The electric power industry is commonly split up into four processes. These are electricity generation such as a power station, electric power transmission, electricity distribution and electricity retailing. In many countries, electric power companies own the whole infrastructure from generating stations to transmission and distribution infrastructure. For this reason, electric power is viewed as a natural monopoly. The industry is generally heavily regulated, often with price controls and is frequently government-owned and operated. However, the modern trend has been growing deregulation in at least the latter two processes.
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Electric bills for customers in the Houston area can more than double in summer months, mainly because air conditioning. Not coincidentally, electric rates also rise in the summer months because of this increase in demand. The most dramatic rate increases occur in month-to-month plans, but electric rates do increase across the board for all fixed-rate contract lengths.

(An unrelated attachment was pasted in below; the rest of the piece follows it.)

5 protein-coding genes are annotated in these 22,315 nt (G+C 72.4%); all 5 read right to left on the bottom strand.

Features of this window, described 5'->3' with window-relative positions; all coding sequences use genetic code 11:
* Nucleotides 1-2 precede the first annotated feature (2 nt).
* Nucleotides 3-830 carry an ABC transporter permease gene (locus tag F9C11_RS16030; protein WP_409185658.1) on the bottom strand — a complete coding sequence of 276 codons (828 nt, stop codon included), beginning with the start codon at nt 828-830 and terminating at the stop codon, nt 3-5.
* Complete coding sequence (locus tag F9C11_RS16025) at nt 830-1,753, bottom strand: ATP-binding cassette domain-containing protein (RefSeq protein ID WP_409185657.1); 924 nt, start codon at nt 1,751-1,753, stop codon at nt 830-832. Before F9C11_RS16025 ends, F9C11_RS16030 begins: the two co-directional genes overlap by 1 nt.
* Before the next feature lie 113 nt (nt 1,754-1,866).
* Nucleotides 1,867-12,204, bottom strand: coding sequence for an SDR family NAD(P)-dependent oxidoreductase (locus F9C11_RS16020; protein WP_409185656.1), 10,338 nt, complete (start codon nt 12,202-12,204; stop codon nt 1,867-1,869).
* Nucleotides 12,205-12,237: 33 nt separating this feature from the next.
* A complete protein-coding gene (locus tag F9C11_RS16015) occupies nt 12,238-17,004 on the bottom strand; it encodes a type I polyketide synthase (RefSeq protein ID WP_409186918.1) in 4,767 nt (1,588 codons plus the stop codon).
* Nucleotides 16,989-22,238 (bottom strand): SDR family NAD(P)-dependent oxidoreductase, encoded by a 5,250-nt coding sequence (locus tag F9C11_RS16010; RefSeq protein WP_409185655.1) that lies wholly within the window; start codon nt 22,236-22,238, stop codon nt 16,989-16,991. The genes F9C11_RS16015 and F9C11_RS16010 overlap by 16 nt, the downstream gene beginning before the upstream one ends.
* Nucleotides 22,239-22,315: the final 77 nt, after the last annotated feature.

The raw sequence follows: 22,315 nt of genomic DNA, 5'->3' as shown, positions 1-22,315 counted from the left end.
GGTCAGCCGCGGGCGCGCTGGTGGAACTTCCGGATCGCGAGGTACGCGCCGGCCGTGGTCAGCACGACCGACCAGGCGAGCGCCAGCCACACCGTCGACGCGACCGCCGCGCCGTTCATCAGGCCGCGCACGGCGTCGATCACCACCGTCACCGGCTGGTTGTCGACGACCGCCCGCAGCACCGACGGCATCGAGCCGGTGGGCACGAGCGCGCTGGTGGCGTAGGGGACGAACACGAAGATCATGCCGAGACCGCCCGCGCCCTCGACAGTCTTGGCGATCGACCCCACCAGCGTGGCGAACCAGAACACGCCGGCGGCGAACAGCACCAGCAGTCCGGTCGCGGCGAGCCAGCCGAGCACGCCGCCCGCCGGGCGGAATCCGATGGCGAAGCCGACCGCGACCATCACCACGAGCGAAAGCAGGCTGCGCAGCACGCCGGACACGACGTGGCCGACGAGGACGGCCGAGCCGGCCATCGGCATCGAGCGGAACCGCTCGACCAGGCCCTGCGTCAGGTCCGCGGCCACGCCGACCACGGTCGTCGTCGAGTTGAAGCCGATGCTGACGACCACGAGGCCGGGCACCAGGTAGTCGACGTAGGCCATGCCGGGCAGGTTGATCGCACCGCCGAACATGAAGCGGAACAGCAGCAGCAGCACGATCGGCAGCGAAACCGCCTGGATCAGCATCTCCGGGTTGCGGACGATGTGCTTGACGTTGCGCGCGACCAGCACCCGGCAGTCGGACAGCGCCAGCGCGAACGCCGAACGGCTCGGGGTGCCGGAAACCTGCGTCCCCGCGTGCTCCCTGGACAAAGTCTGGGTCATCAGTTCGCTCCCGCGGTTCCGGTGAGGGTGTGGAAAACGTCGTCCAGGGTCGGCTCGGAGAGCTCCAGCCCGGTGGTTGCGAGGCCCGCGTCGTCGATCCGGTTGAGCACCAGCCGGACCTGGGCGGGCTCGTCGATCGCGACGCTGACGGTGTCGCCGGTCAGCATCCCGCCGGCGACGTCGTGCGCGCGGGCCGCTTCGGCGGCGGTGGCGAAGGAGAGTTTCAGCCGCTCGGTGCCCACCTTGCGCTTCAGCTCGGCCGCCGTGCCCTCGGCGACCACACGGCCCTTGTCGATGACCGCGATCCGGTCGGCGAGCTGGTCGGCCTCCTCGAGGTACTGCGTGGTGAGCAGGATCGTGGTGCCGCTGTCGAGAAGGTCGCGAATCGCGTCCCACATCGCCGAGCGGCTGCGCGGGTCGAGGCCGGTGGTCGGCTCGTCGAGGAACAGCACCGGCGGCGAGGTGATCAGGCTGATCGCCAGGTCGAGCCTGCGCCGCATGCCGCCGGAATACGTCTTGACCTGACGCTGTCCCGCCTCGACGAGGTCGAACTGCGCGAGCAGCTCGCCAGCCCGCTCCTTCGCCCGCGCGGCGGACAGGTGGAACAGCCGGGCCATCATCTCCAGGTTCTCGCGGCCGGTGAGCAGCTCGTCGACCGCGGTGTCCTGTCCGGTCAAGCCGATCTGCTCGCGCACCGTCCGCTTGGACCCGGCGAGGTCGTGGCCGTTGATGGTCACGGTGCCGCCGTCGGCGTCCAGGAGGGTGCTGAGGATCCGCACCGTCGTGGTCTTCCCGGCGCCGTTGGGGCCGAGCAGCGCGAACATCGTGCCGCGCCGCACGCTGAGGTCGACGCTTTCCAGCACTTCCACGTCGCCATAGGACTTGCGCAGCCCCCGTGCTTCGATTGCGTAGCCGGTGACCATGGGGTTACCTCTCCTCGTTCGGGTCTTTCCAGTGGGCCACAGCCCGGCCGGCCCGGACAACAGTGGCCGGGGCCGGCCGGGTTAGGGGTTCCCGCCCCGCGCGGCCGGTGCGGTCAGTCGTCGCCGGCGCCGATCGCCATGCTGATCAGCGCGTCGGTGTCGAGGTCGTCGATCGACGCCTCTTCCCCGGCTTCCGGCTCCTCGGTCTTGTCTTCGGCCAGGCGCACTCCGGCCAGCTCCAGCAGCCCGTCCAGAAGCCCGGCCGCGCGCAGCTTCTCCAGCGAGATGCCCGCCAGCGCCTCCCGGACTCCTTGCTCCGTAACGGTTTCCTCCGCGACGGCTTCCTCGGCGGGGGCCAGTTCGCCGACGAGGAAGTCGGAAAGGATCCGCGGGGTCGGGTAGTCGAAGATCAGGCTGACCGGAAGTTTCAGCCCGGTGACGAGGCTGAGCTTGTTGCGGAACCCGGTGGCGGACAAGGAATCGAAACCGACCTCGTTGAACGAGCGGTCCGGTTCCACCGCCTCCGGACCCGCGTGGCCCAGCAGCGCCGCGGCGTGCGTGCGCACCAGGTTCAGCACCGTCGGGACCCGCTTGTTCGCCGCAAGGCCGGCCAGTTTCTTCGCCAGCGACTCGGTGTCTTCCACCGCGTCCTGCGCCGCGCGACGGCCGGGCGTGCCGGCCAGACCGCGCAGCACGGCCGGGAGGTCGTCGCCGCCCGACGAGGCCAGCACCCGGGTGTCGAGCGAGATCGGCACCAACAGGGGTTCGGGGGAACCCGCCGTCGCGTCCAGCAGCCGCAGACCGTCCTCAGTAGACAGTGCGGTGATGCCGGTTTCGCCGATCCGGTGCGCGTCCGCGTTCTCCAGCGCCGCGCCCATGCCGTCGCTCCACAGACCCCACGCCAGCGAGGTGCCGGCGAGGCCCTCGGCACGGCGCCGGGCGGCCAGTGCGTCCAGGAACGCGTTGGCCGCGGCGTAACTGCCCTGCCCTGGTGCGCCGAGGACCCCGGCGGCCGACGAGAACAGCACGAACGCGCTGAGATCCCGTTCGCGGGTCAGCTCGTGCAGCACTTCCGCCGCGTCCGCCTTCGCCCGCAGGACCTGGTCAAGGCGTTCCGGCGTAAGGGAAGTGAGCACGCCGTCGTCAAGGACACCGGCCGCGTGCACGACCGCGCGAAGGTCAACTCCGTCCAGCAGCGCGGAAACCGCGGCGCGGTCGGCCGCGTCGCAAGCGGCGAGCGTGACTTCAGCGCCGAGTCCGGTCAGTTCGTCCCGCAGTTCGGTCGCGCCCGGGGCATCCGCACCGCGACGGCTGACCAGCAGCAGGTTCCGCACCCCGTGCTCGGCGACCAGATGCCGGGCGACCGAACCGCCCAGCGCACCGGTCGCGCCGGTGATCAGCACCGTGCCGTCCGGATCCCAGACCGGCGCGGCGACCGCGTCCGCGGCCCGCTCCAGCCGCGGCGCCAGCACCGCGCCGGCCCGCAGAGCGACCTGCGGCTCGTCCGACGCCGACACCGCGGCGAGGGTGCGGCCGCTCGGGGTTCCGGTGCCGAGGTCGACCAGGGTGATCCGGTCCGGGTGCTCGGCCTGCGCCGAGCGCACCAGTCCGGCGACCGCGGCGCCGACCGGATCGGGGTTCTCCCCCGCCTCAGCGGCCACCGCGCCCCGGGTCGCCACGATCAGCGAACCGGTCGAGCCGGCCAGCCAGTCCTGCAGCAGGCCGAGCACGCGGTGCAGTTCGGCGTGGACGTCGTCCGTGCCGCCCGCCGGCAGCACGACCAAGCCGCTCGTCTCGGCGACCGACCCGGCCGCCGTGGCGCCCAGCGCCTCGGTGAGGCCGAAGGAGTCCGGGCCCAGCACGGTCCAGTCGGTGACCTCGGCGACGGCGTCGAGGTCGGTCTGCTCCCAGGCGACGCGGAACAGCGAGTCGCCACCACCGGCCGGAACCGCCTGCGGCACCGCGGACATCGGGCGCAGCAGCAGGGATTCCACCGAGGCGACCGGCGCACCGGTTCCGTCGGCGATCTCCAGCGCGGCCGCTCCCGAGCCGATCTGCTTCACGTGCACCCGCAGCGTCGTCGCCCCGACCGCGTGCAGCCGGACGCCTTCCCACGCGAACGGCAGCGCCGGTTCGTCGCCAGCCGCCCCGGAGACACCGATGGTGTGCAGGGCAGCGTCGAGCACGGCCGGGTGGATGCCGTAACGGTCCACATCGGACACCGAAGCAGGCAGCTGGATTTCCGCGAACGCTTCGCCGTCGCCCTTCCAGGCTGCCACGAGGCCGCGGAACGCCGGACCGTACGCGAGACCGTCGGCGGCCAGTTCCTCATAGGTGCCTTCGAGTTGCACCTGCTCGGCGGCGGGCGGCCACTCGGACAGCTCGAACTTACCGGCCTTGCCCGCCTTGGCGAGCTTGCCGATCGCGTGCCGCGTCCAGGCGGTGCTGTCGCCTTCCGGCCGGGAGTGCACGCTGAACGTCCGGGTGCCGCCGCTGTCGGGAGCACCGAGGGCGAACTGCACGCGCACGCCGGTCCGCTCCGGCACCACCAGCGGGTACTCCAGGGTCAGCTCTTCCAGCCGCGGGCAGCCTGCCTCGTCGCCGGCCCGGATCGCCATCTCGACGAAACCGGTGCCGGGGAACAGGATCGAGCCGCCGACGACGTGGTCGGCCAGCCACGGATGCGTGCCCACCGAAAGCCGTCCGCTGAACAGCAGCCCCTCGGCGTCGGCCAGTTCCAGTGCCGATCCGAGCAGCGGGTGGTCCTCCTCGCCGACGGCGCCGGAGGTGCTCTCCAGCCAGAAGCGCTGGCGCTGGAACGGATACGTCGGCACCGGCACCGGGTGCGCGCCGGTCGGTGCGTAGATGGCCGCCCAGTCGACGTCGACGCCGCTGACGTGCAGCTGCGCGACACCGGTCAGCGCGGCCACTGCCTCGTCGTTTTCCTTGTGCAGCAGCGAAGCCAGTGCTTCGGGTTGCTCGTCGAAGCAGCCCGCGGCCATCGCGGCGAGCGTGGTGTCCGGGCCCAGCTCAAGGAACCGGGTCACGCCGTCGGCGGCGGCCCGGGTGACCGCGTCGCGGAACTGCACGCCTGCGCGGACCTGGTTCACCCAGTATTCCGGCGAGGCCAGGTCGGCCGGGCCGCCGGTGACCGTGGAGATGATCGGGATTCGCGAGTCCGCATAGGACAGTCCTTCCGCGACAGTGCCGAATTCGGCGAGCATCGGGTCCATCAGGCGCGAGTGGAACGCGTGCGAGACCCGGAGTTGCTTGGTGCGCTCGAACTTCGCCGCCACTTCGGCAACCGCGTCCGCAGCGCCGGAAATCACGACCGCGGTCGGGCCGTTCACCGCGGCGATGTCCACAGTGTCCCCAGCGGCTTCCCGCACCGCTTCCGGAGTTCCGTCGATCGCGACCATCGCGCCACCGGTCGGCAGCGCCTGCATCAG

Although electricity had been known to be produced as a result of the chemical reactions that take place in an electrolytic cell since Alessandro Volta developed the voltaic pile in 1800, its production by this means was, and still is, expensive. In 1831, Michael Faraday devised a machine that generated electricity from rotary motion, but it took almost 50 years for the technology to reach a commercially viable stage. In 1878, in the United States, Thomas Edison developed and sold a commercially viable replacement for gas lighting and heating using locally generated and distributed direct current electricity.